ILO urges EU to prioritise mental health at work

EU members states urged to ratify two fundamental conventions

ILO urges EU to prioritise mental health at work

Members of the European Union are being urged to adopt two fundamental conventions in a bid to promote a safe and healthy working environment amid declining mental health in workplaces.

Joaquim Pintado Nunes, chief of the International Labour Organisation (ILO) branch responsible for labour administration, labour inspection, and occupational safety and health, called on EU member states to adopt the Fundamental Principles and Rights at Work, and the Occupational Safety and Health Convention (No. 155), as well as the Promotional Framework for Occupational Safety and Health Convention (No. 187).

Nunes, in a keynote speech in Belgium, said that while a growing number of EU member states are ratifying the conventions separately, only 12 EU members have ratified both.

Both conventions have recently added the right to a safe and healthy working environment, according to the ILO branch chief.

Declining mental health at work

Nunes' remarks came as 15% of working-age adults live with a mental disorder, according to joint research from the ILO and the World Health Organisation.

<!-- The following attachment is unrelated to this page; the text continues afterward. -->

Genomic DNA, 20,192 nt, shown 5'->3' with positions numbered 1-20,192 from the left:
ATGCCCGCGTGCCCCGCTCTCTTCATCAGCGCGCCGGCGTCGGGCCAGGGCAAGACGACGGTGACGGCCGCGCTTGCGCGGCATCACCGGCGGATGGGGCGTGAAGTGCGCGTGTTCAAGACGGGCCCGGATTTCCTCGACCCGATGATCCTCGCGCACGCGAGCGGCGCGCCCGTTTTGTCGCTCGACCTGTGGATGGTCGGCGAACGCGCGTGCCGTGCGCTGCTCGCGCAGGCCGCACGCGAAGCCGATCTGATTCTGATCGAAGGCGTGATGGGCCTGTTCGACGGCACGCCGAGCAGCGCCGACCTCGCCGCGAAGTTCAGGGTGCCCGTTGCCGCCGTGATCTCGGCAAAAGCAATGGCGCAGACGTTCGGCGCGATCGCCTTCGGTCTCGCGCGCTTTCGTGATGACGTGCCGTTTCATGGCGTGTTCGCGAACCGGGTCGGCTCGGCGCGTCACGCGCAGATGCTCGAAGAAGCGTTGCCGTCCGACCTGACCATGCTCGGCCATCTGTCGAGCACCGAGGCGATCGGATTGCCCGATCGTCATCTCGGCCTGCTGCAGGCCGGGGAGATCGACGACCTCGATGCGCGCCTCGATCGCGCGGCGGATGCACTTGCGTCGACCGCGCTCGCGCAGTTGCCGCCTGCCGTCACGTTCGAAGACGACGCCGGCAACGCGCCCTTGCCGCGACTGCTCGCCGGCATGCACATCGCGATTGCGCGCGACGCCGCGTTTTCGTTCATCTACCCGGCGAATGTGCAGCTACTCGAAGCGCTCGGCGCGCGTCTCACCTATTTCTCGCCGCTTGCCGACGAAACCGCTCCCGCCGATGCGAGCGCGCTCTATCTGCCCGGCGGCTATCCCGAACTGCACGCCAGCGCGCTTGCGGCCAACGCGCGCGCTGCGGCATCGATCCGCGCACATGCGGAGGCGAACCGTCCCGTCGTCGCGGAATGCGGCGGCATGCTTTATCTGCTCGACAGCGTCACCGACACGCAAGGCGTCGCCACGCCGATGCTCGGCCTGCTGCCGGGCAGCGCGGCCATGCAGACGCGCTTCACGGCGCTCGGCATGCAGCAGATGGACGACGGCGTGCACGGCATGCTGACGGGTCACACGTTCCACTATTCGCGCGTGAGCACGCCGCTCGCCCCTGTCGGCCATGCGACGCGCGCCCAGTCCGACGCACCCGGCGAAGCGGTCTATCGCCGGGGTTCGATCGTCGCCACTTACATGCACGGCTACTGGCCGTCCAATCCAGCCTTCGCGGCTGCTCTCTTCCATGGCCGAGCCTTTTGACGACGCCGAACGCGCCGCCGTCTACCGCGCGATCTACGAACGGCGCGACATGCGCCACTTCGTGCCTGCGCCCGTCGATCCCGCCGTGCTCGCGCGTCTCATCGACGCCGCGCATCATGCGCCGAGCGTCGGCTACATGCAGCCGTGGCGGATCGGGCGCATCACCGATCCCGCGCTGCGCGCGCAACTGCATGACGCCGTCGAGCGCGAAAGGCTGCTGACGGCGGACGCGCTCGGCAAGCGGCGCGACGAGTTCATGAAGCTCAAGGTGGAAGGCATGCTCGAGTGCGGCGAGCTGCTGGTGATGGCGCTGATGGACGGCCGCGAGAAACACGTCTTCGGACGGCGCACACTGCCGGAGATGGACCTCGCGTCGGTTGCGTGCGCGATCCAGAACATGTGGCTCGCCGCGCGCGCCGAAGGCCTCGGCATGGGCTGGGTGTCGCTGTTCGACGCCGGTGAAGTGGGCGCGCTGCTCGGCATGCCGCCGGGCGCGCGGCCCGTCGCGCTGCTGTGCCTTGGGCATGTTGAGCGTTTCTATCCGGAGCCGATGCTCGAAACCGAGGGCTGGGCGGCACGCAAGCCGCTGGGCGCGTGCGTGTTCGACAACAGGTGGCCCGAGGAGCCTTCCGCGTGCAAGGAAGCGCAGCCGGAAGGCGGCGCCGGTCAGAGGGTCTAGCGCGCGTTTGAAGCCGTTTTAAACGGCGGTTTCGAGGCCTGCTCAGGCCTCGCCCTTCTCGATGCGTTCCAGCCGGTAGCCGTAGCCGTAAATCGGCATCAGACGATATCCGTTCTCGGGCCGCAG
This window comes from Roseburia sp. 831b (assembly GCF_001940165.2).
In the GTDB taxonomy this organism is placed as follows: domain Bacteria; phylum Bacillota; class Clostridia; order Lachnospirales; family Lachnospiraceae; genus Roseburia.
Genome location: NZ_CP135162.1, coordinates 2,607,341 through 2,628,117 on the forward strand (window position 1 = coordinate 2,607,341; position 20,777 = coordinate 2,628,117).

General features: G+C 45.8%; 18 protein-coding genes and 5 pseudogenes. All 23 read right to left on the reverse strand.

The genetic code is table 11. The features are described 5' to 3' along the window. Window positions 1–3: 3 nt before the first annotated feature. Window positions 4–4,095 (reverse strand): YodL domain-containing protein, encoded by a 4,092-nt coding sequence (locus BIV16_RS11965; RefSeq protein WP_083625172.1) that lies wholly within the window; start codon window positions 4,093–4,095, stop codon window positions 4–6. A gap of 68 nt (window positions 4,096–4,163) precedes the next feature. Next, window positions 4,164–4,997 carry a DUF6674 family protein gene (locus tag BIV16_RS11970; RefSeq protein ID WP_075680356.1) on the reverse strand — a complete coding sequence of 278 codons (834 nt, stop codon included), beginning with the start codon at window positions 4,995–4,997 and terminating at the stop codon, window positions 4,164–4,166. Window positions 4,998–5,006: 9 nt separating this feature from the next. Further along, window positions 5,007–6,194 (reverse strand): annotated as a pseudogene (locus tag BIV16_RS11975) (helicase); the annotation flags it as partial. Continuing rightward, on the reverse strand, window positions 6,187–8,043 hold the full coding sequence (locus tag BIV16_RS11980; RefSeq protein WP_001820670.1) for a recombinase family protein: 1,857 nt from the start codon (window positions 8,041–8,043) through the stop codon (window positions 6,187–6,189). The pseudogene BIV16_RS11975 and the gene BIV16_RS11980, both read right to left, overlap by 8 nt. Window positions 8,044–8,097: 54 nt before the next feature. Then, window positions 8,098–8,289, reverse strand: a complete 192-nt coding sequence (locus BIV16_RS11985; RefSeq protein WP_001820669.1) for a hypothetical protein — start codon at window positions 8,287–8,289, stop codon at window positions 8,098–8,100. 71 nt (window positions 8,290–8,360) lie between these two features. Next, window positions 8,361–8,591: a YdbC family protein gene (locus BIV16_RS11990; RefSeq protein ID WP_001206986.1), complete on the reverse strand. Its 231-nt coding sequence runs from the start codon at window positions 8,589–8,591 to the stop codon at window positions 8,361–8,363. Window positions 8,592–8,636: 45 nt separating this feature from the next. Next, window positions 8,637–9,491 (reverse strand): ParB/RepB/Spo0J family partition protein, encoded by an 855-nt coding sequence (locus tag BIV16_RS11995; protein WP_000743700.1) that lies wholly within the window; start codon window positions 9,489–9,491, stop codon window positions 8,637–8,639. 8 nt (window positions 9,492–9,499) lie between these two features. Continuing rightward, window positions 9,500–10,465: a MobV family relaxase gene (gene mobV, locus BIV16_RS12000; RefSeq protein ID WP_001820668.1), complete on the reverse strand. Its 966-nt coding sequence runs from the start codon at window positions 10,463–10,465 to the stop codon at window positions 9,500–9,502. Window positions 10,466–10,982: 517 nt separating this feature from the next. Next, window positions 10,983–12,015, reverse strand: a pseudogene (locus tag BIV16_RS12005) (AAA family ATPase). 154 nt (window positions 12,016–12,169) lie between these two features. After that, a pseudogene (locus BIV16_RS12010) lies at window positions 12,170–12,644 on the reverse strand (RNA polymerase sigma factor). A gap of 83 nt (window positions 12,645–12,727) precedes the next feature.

He noted that new pressures in today's world of work are also exacerbating this issue.

"The world of work is changing at a considerable pace, and new forms of work have exacerbated psychosocial risks and mental health in several ways," he said in his keynote address at the conference on mental health and work in Belgium.

Such pressures include job insecurity, effects of climate change, misinformation, and discrimination, according to Nunes.

Workplaces becoming more virtual have also made employees feel more isolated, he added.

"Easy access to IT has compelled many of us to respond to e-mails around the clock, even though we have a right to disconnect," he said, referencing to Belgium's right-to-disconnect policy.

According to Nunes, the ILO is coordinating with its constituents to prevent mental health risks, protect and promote mental health at work, and support those with mental health conditions in entering the labour market.

Among the efforts implemented by the ILO is its adoption of the Global Strategy on Occupational Safety and Health, which the organisation said has a strong focus on mental health.

"We stand ready to work with the EU to make mental health at work a reality," Nunes said.

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